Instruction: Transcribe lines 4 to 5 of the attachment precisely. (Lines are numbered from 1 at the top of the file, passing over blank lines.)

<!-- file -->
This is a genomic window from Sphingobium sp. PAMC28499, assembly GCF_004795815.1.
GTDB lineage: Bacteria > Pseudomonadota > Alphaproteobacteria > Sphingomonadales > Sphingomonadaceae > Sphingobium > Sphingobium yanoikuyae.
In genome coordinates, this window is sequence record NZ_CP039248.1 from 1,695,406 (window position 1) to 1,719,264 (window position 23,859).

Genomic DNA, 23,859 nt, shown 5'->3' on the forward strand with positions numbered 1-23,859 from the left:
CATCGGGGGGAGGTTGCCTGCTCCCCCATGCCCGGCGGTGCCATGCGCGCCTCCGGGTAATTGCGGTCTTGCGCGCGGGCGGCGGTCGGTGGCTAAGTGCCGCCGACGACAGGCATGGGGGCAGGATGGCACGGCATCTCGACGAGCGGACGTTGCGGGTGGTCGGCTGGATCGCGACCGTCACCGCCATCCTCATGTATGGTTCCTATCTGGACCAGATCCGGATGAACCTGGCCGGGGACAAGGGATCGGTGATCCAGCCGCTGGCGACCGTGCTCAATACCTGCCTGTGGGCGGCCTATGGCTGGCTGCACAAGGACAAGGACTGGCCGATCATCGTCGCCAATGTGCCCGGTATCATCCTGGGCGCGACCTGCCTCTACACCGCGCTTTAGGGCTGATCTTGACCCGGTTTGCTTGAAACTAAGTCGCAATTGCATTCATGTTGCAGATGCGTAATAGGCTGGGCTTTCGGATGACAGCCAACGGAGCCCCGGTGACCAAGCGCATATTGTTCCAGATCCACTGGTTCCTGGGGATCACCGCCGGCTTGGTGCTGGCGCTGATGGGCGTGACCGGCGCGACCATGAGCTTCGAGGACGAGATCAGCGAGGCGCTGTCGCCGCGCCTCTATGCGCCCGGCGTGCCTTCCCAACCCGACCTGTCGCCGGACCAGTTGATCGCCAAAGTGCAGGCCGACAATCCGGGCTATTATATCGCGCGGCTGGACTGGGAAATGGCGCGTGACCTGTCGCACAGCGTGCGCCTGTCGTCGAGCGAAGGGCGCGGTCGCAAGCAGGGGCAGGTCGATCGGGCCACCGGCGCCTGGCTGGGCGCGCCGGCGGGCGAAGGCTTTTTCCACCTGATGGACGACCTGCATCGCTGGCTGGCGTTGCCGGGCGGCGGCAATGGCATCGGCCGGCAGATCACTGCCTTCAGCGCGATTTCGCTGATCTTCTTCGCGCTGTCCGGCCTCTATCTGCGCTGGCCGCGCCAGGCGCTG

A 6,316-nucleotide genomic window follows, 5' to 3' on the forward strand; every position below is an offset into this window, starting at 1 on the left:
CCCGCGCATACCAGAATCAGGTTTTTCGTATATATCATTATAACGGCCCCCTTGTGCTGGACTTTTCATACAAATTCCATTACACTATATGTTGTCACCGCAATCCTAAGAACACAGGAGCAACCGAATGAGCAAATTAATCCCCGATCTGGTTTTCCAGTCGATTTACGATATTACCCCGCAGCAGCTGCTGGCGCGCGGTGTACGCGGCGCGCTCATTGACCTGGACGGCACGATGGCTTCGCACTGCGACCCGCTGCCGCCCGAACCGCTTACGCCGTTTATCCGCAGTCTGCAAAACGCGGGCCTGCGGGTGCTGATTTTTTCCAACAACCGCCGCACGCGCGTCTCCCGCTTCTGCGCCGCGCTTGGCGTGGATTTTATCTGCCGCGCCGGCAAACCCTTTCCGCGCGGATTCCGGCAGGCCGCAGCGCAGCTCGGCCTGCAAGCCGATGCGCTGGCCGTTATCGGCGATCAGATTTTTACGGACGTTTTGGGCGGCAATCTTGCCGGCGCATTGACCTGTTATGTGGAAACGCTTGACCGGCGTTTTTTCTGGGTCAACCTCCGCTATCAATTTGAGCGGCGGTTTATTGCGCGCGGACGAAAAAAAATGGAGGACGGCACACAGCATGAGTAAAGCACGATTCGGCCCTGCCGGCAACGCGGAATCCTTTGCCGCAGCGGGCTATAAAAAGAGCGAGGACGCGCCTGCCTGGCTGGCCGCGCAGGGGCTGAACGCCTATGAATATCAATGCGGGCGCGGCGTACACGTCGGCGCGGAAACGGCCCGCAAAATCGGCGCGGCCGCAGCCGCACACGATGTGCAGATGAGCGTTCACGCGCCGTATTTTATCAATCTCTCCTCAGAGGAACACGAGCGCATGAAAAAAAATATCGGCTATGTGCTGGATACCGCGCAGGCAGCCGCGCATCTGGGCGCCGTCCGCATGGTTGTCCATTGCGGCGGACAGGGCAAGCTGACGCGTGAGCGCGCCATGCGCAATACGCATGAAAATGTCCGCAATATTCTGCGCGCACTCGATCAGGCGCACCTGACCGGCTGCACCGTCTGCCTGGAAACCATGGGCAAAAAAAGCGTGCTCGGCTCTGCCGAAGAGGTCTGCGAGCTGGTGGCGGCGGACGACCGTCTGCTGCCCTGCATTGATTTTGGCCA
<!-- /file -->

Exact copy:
Genomic DNA, 23,859 nt, shown 5'->3' on the forward strand with positions numbered 1-23,859 from the left:
CATCGGGGGGAGGTTGCCTGCTCCCCCATGCCCGGCGGTGCCATGCGCGCCTCCGGGTAATTGCGGTCTTGCGCGCGGGCGGCGGTCGGTGGCTAAGTGCCGCCGACGACAGGCATGGGGGCAGGATGGCACGGCATCTCGACGAGCGGACGTTGCGGGTGGTCGGCTGGATCGCGACCGTCACCGCCATCCTCATGTATGGTTCCTATCTGGACCAGATCCGGATGAACCTGGCCGGGGACAAGGGATCGGTGATCCAGCCGCTGGCGACCGTGCTCAATACCTGCCTGTGGGCGGCCTATGGCTGGCTGCACAAGGACAAGGACTGGCCGATCATCGTCGCCAATGTGCCCGGTATCATCCTGGGCGCGACCTGCCTCTACACCGCGCTTTAGGGCTGATCTTGACCCGGTTTGCTTGAAACTAAGTCGCAATTGCATTCATGTTGCAGATGCGTAATAGGCTGGGCTTTCGGATGACAGCCAACGGAGCCCCGGTGACCAAGCGCATATTGTTCCAGATCCACTGGTTCCTGGGGATCACCGCCGGCTTGGTGCTGGCGCTGATGGGCGTGACCGGCGCGACCATGAGCTTCGAGGACGAGATCAGCGAGGCGCTGTCGCCGCGCCTCTATGCGCCCGGCGTGCCTTCCCAACCCGACCTGTCGCCGGACCAGTTGATCGCCAAAGTGCAGGCCGACAATCCGGGCTATTATATCGCGCGGCTGGACTGGGAAATGGCGCGTGACCTGTCGCACAGCGTGCGCCTGTCGTCGAGCGAAGGGCGCGGTCGCAAGCAGGGGCAGGTCGATCGGGCCACCGGCGCCTGGCTGGGCGCGCCGGCGGGCGAAGGCTTTTTCCACCTGATGGACGACCTGCATCGCTGGCTGGCGTTGCCGGGCGGCGGCAATGGCATCGGCCGGCAGATCACTGCCTTCAGCGCGATTTCGCTGATCTTCTTCGCGCTGTCCGGCCTCTATCTGCGCTGGCCGCGCCAGGCGCTG